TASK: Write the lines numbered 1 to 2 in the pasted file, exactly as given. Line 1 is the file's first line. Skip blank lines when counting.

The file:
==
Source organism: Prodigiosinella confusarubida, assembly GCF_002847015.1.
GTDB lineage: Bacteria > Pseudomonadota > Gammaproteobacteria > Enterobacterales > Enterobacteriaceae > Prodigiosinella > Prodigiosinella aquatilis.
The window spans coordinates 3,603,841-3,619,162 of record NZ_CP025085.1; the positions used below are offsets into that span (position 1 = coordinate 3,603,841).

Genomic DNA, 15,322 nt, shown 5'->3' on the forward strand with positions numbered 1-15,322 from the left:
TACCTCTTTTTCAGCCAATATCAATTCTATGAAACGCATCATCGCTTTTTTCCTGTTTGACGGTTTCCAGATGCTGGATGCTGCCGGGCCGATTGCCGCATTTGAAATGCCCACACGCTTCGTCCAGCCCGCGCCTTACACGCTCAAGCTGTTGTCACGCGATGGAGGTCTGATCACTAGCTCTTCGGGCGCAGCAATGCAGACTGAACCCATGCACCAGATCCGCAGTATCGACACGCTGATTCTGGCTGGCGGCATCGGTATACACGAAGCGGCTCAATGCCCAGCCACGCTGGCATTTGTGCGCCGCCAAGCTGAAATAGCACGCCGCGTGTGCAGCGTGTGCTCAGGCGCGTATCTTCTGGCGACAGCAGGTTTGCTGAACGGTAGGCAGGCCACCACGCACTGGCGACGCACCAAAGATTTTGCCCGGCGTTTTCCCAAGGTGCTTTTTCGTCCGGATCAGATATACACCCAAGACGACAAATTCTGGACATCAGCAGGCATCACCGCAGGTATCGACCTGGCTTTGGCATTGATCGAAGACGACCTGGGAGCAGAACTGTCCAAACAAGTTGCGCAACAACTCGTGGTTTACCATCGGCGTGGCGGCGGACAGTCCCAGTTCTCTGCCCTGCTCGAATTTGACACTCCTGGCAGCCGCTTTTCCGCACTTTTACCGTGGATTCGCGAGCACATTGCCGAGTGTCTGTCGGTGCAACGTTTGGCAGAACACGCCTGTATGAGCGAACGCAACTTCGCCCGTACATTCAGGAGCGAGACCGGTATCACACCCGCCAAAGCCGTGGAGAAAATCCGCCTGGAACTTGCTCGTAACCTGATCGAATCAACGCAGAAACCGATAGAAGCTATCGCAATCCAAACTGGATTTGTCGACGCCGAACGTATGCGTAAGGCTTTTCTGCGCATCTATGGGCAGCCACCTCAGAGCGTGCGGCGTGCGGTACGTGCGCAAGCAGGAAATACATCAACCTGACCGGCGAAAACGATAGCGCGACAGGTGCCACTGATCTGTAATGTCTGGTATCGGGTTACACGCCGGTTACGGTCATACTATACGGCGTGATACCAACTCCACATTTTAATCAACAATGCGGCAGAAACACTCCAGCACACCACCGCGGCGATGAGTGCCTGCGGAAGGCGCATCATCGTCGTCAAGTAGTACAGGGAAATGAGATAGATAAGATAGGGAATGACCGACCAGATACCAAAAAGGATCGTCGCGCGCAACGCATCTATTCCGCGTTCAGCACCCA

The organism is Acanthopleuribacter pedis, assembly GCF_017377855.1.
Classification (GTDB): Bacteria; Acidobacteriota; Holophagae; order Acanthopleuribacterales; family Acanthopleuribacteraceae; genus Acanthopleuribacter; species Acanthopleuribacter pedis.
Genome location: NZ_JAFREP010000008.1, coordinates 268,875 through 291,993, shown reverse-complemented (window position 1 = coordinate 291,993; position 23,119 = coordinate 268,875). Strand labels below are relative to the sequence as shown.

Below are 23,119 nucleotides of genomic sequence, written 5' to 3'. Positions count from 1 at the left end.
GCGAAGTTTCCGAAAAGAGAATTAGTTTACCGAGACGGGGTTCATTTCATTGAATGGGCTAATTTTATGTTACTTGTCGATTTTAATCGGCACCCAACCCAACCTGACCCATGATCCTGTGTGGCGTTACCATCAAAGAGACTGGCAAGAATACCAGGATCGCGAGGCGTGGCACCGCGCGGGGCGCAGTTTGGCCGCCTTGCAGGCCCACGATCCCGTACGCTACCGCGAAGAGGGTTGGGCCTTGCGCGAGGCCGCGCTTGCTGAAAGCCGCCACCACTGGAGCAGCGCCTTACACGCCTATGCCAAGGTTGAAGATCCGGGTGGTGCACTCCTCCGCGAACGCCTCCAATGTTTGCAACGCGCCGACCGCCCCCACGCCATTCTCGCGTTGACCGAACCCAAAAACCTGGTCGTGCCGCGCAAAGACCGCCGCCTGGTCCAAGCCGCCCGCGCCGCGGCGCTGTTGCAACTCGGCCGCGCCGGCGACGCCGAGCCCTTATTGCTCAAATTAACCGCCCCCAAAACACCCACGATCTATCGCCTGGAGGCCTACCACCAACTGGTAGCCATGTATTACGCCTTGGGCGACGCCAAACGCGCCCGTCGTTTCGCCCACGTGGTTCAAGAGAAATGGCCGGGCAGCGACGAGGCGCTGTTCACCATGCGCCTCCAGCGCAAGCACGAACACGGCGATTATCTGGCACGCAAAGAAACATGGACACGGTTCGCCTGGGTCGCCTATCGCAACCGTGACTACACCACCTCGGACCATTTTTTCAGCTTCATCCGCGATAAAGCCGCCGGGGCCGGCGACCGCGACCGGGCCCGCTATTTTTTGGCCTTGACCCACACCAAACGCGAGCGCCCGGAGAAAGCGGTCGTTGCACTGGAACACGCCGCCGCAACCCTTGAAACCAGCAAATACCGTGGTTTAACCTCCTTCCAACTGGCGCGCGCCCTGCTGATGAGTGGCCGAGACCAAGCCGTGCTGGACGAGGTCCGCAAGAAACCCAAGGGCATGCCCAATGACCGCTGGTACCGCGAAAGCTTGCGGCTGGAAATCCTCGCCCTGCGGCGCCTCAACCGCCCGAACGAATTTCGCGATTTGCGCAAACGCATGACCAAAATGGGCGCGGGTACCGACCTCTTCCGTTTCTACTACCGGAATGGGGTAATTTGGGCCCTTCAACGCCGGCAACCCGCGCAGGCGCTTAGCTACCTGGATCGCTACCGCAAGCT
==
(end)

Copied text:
Source organism: Prodigiosinella confusarubida, assembly GCF_002847015.1.
GTDB lineage: Bacteria > Pseudomonadota > Gammaproteobacteria > Enterobacterales > Enterobacteriaceae > Prodigiosinella > Prodigiosinella aquatilis.